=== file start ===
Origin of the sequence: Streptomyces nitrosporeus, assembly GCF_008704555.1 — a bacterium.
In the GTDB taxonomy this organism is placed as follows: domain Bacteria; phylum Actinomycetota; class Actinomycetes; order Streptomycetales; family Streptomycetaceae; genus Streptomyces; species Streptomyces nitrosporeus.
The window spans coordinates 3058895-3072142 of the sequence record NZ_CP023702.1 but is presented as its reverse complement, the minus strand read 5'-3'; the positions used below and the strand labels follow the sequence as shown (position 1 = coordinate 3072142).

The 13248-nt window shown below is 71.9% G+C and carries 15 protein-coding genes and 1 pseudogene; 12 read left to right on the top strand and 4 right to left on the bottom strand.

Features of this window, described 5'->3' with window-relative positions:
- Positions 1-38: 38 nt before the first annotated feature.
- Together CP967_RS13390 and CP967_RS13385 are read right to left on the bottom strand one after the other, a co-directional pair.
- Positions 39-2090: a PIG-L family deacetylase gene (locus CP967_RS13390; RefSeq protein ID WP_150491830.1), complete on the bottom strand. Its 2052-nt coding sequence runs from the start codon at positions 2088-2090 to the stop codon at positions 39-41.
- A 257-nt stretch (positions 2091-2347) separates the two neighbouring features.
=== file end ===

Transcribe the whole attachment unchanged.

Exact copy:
Origin of the sequence: Streptomyces nitrosporeus, assembly GCF_008704555.1 — a bacterium.
In the GTDB taxonomy this organism is placed as follows: domain Bacteria; phylum Actinomycetota; class Actinomycetes; order Streptomycetales; family Streptomycetaceae; genus Streptomyces; species Streptomyces nitrosporeus.
The window spans coordinates 3058895-3072142 of the sequence record NZ_CP023702.1 but is presented as its reverse complement, the minus strand read 5'-3'; the positions used below and the strand labels follow the sequence as shown (position 1 = coordinate 3072142).

The 13248-nt window shown below is 71.9% G+C and carries 15 protein-coding genes and 1 pseudogene; 12 read left to right on the top strand and 4 right to left on the bottom strand.

Features of this window, described 5'->3' with window-relative positions:
- Positions 1-38: 38 nt before the first annotated feature.
- Together CP967_RS13390 and CP967_RS13385 are read right to left on the bottom strand one after the other, a co-directional pair.
- Positions 39-2090: a PIG-L family deacetylase gene (locus CP967_RS13390; RefSeq protein ID WP_150491830.1), complete on the bottom strand. Its 2052-nt coding sequence runs from the start codon at positions 2088-2090 to the stop codon at positions 39-41.
- A 257-nt stretch (positions 2091-2347) separates the two neighbouring features.